Wednesday, February 29, 2012

Making Ghee

Giving up dairy has been a tough one for me.  At the beginning of 2011, I successfully eliminated dairy for 6 months and felt great.  My skin glowed, digestion felt better, minor instances of sinus congestion disappeared and I had an extra punch of energy.  How and why I got back on the dairy train I'm not sure.  I've been adding cream back into my coffee instead of my usual coconut milk and I had a not so pleasant ice cream experience on the weekend (moment of weakness, resulted in intestinal cramping and a migraine).  I think it's time to try again.

In my dairy free days I used a lot of coconut oil, homemade rendered animal fats, olive oil and ghee.  Using the ghee gave me the richness of butter that I love with zero dairy effects.  Ghee is great for cooking at higher temperatures, has an amazing shelf life, can be stored at room temperature and tastes great!

prepare strainer with cheese cloth

1 lb organic butter, unsalted


Double boiler or 1 pot and 1 stainless steel bowl (to fit over pot)
wire mesh strainer
cheese cloth
extra bowl
glass jar for storage

Using a double boiler or stainless steel bowl over a sauce pan, bring water to a boil.  Place butter in bowl and reduce heat to a medium simmer.  Butter will melt.

skim your milk proteins
While butter melts, prepare your wire mesh strainer by wrapping it in cheese cloth (two layers on top and two layers on the bottom).  This will provide sufficient layers to catch any stray milk proteins from getting in your ghee.  You will know after a few weeks if any have made it in as your ghee will turn to funky cheese.  Take my word on that.  As my husband said, "not cool".  He was the one that discovered it and cleaned it out.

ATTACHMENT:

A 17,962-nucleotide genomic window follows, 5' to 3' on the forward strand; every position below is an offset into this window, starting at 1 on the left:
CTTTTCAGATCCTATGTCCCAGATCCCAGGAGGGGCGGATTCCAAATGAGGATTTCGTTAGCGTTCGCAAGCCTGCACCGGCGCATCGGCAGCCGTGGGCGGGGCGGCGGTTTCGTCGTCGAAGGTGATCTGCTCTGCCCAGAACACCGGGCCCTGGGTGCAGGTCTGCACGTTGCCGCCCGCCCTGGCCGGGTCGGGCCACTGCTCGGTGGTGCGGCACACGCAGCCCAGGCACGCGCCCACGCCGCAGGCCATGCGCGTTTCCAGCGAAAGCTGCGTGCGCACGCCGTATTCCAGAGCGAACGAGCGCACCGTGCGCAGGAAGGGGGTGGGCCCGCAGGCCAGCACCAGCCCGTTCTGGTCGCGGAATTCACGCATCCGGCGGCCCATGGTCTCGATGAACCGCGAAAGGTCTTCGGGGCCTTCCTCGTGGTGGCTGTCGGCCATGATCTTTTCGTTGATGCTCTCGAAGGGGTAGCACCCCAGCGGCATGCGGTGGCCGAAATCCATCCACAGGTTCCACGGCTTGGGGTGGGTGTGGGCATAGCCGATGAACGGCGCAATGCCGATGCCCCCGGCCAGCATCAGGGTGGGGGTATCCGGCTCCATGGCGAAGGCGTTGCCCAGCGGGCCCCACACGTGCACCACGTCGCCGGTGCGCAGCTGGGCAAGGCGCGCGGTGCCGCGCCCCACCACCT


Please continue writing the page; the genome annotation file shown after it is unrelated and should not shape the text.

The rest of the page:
slowly pour through strainer
As the butter melts, you will notice a white film form on the surface.  This film is made up of the milk proteins/solids.  When butter is completely melted, use a spoon to skim this film and discard.  Try to get as much as you can from the surface and make sure you do not stir the mixture at any point as milk solids will settle on the bottom too.

ghee collected
You may want to grab some oven mitts to grab the bowl from the heat.  Slowly pour the ghee through the strainer.  Any remaining film on the surface will be caught by the cheese cloth.  It may seem tedious, but do not dump the entire contents through.  We want to avoid the milk solids at the bottom as they are in a liquid form and will not be properly strained.  Remember: funky cheese! 

Stop pouring when you see a white cloudy film at the bottom.  You'll lose some precious ghee at this point, but it's better out than in.

Pour strained ghee into a glass jar for storage and allow to cool for a bit before screwing the lid on.

Ghee is best stored at room temperature.

Enjoy!  I especially love it for making eggs and sauteing veggies!

1 comment:

  1. I've never tried ghee, but then, I wasn't entirely sure what it was. Thanks for explaining it and showing how to make it. I will definitely try this sometime!